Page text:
I replied. “Grandma, I have been thinking about it a lot, and I think you are right”.

Then I saw it was confirmed the death of the experience economy. Ok, I’m exaggerating.

* the identity of my family member has been changed.

9 Responses to “The economic crisis: When will it finish and how it started.”

  1. Jason Says:

    Good post Carlitos. It’d take multiple essays to convey my thoughts here, but I’ll just say I agree. Except with the part that you like Krugman…

  2. carlos9900 Says:

    After a long conversation I found out that Jason is becoming a pro-Krugman guy.

  3. Bram Says:

    Dear Carlos, I guess that the institutional setting of the icelandic national system failed rather then the notion of national systems has failed. But we can have a discussion on this anytime because eventhough it was my party I guess that I was not around when you made this statement ;-)

    • carlos9900 Says:

      It’s true, you were not around at that time. You were pretty popular that night, talking to guests one after another :) I’m not saying the concept of NSI has failed!! I only say that the nations and their systems are quite challenged when things like the current global economic crisis sweeps nations alike. Besides, you’re Dutch and we’re in Denmark, so the National notion fits very well for both geographical areas (small countries). But I’m from Spain (diverse big country) with roots in Latin America (huge continent); for both places, the region or city-region level, seems to me be more appropriate than the National one. I think you know that, regardless of each one origin, I’m just saying that to put an example about the fragility of working with a National level.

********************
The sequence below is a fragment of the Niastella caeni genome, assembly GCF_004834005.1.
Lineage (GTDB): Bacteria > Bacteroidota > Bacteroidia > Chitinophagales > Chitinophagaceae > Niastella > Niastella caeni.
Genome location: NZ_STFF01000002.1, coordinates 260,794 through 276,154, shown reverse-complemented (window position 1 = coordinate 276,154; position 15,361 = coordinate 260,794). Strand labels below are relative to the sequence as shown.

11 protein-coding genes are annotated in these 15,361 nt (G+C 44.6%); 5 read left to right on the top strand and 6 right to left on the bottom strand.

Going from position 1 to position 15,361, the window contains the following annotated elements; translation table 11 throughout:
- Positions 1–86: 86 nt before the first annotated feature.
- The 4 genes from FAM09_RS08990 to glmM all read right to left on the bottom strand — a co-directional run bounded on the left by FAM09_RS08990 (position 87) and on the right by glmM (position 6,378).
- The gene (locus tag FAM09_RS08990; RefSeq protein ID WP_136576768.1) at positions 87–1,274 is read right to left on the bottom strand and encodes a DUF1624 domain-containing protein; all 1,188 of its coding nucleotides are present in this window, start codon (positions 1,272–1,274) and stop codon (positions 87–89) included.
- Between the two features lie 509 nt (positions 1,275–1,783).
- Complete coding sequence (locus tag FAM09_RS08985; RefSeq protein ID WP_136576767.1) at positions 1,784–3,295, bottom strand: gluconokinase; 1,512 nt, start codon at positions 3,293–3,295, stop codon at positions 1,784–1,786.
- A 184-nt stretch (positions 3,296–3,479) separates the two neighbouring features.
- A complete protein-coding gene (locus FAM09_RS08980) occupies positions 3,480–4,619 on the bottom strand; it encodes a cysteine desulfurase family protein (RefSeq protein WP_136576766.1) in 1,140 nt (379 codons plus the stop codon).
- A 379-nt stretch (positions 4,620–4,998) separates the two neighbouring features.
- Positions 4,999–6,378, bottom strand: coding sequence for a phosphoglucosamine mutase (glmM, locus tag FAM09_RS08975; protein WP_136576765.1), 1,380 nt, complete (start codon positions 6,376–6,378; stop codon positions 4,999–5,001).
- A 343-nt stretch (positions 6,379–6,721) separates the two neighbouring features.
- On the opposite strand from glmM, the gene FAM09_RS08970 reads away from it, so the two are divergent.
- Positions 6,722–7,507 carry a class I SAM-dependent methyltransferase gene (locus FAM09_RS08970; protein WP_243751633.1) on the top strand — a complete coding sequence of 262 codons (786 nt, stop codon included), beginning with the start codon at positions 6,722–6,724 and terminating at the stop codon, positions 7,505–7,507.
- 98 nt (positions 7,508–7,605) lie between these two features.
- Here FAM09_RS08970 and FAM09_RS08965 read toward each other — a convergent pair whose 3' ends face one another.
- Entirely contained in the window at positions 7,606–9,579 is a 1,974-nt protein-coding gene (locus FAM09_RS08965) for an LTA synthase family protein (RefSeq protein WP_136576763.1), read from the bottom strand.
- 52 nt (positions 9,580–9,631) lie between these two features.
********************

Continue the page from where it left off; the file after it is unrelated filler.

4. Bram Says:

    It is the kind of people that make the country big. Not the number of inhabitants ;-). You are too stuck in numbers.

    • carlos9900 Says:

      Ok, ok, the Netherlands it’s a big country… Stuck in numbers?? This is a strong statement coming from someone who lives around statistical software… lol!

  5. Bram Says:

    Maybe the comparison with Spain and latin america is not an optimal one. Is the problem national institutions or how these national institutions are functioning? If you have large countries where regional institutions fail e.g. high degree of corruption/nepotism then you might question if regional is the way to go.

  6. carlos9900 Says:

    I think that for the majority of the Spanish speaking countries the national institutions are the problem per se. But yeah, I have to agree, that regional institutions are of course linked to the regional success. I’m not saying this because I’m in the Geography group now, I said the same in my master thesis at the Business Studies department.